Sometimes in relationships it can be hard to listen: we often spend time in our heads coming up with responses rather than really mindfully listening without judging or problem solving. Listening is the most important of the communication skills as it is the basis for truly understanding the person you are in a relationship with. When listening you need to be able to put aside your own interests and needs for long enough to be able to put yourself in this person’s shoes. Sometimes this can be hard if a person is attacking us about something we have done as often we get defensive and need to prove we were right. We need to identify blocks to our listening skills. Are we daydreaming? Problem solving? Judging? Mind reading? Proving we are always right?
To engage in active listening we need to be able to paraphrase the person, clarify what they are discussing and give feedback. It is helpful to be able to enhance your empathy to help understand the person’s position more clearly; consider that all the negative, inconsiderate and stupid things that we do are all fuelled by our desire to maximise our own happiness or minimise our own pain. We are all the same in this regards. Once we understand our own desire for happiness and avoidance of pain, we can understand better the behaviours of others and have more empathy.
Asserting oneself and expressing feelings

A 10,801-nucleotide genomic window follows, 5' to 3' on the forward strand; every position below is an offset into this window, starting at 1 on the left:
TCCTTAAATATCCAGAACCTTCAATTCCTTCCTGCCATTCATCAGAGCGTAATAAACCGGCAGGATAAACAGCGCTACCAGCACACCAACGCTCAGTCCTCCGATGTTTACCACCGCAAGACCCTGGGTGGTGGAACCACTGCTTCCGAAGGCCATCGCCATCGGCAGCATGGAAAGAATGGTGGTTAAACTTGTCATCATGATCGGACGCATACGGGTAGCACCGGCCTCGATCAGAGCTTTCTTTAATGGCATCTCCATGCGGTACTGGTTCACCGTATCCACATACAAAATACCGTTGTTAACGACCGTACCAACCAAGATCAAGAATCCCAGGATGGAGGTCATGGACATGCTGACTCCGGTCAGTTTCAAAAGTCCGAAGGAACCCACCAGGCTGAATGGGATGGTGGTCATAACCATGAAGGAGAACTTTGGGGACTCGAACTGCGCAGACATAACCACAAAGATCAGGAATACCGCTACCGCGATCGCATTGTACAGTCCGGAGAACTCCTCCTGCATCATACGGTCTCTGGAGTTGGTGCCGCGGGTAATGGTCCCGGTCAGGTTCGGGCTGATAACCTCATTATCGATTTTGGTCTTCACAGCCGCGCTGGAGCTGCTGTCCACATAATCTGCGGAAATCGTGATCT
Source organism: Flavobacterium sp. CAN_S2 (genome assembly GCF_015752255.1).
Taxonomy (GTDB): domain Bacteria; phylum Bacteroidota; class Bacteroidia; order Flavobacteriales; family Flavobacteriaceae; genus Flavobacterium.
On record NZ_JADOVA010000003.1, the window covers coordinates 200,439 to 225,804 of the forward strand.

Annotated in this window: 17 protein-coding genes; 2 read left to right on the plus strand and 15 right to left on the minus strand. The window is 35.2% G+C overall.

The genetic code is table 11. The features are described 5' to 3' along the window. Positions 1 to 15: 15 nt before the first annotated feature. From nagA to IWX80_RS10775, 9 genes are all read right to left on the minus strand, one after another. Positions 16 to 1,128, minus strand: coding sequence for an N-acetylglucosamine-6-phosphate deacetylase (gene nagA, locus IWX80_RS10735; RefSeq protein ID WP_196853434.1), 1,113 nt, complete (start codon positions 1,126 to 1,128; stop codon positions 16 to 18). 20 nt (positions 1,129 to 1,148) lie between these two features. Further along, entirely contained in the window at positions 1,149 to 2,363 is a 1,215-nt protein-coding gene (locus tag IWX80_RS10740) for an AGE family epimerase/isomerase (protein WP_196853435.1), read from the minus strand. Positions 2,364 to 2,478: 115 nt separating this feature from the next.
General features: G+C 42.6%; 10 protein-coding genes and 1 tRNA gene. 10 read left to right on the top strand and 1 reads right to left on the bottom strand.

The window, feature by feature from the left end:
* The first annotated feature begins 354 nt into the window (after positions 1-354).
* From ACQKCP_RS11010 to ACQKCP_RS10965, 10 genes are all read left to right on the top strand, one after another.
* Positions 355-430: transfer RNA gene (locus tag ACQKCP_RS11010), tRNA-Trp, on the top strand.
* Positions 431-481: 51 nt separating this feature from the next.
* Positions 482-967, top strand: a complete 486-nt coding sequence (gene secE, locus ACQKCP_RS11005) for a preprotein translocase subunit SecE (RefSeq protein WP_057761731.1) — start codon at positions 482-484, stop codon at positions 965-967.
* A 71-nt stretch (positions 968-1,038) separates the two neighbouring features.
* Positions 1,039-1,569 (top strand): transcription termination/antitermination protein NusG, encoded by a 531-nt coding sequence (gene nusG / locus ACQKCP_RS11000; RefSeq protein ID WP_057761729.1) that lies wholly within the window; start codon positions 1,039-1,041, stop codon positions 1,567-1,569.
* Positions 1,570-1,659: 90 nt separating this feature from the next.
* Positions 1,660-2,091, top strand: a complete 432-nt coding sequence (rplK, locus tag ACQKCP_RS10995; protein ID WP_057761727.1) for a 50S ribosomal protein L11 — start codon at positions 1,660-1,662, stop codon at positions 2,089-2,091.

We need to be able to clearly express what we are feeling in relationships in a why that isn’t too passive or aggressive. Being assertive is important in relationships and both people need to be able to express their needs in a clear way without being shut down. We cannot control how another person will express their needs to us, but we can control how we respond as well as how we express our own needs. We need to make sure that we don’t respond to people who want to start arguments or who are aggressive with our own arguments or aggression. Shouting back louder than the other person rarely results in positive results. In these situations we need helpful rather than harmful responses, especially if we wish to salvage the relationship rather than dig it into a hole it can never recover from. When expressing your feelings it is helpful to express the precise emotion, the intensity, duration, as well as the cause/context. For example, rather than saying “I am so angry that you are inconsiderate of me” you could say “I have been quite upset the last week that you have been coming home late every night because I have prepared dinner and I feel that you don’t care about the time I have spent”. It is important to remember that both people in a relationship are looking to get their needs met, and your needs are not necessarily their priority. You have a right to ask for something, but don’t necessarily believe that this means you are entitled to get everything you ask for. It may be that your two needs are in conflict. For example, you may want to spend more time together and the other person may want to spend more time at work trying to get an upcoming promotion. compromise is often essential to resolving conflicting needs. We can only expect someone to change their behaviour, we can’t expect them to change their values or nature. It is unfair to ask someone to be more intelligent or less ambitious at work, and asking for these things is unhelpful. Make sure when asserting yourself you are asking the person to engage in observable behaviour. Also don’t bombard the person with numerous behavioural changes at one time: a shopping list of changes will make them run for the hills.